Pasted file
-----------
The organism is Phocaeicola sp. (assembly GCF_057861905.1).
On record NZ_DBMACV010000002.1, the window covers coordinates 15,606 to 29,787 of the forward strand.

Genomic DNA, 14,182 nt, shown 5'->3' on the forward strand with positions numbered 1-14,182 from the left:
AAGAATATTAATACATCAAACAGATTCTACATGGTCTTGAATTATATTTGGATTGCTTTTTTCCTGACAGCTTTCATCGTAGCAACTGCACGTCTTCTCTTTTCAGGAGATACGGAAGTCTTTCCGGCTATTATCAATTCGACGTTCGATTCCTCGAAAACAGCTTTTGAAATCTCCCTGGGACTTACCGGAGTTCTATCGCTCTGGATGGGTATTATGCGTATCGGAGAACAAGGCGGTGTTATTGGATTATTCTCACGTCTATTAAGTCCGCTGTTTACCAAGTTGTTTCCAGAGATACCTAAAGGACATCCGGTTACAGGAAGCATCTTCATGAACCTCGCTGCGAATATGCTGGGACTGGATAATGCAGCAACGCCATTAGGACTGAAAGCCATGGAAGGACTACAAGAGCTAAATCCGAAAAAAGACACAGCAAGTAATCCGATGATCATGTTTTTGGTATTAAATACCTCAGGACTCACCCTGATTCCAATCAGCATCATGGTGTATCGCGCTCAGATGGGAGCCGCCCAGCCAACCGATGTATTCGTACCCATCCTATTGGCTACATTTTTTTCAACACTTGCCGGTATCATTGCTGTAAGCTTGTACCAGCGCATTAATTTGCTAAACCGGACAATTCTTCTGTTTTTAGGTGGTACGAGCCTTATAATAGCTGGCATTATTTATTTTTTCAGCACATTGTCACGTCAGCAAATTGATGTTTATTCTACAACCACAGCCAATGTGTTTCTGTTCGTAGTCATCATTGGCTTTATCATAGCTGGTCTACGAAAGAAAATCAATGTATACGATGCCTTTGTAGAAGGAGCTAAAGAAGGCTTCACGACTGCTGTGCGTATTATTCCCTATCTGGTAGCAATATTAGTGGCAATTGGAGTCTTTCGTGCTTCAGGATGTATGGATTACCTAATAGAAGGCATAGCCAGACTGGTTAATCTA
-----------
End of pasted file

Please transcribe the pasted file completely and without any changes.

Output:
The organism is Phocaeicola sp. (assembly GCF_057861905.1).
On record NZ_DBMACV010000002.1, the window covers coordinates 15,606 to 29,787 of the forward strand.

Genomic DNA, 14,182 nt, shown 5'->3' on the forward strand with positions numbered 1-14,182 from the left:
AAGAATATTAATACATCAAACAGATTCTACATGGTCTTGAATTATATTTGGATTGCTTTTTTCCTGACAGCTTTCATCGTAGCAACTGCACGTCTTCTCTTTTCAGGAGATACGGAAGTCTTTCCGGCTATTATCAATTCGACGTTCGATTCCTCGAAAACAGCTTTTGAAATCTCCCTGGGACTTACCGGAGTTCTATCGCTCTGGATGGGTATTATGCGTATCGGAGAACAAGGCGGTGTTATTGGATTATTCTCACGTCTATTAAGTCCGCTGTTTACCAAGTTGTTTCCAGAGATACCTAAAGGACATCCGGTTACAGGAAGCATCTTCATGAACCTCGCTGCGAATATGCTGGGACTGGATAATGCAGCAACGCCATTAGGACTGAAAGCCATGGAAGGACTACAAGAGCTAAATCCGAAAAAAGACACAGCAAGTAATCCGATGATCATGTTTTTGGTATTAAATACCTCAGGACTCACCCTGATTCCAATCAGCATCATGGTGTATCGCGCTCAGATGGGAGCCGCCCAGCCAACCGATGTATTCGTACCCATCCTATTGGCTACATTTTTTTCAACACTTGCCGGTATCATTGCTGTAAGCTTGTACCAGCGCATTAATTTGCTAAACCGGACAATTCTTCTGTTTTTAGGTGGTACGAGCCTTATAATAGCTGGCATTATTTATTTTTTCAGCACATTGTCACGTCAGCAAATTGATGTTTATTCTACAACCACAGCCAATGTGTTTCTGTTCGTAGTCATCATTGGCTTTATCATAGCTGGTCTACGAAAGAAAATCAATGTATACGATGCCTTTGTAGAAGGAGCTAAAGAAGGCTTCACGACTGCTGTGCGTATTATTCCCTATCTGGTAGCAATATTAGTGGCAATTGGAGTCTTTCGTGCTTCAGGATGTATGGATTACCTAATAGAAGGCATAGCCAGACTGGTTAATCTA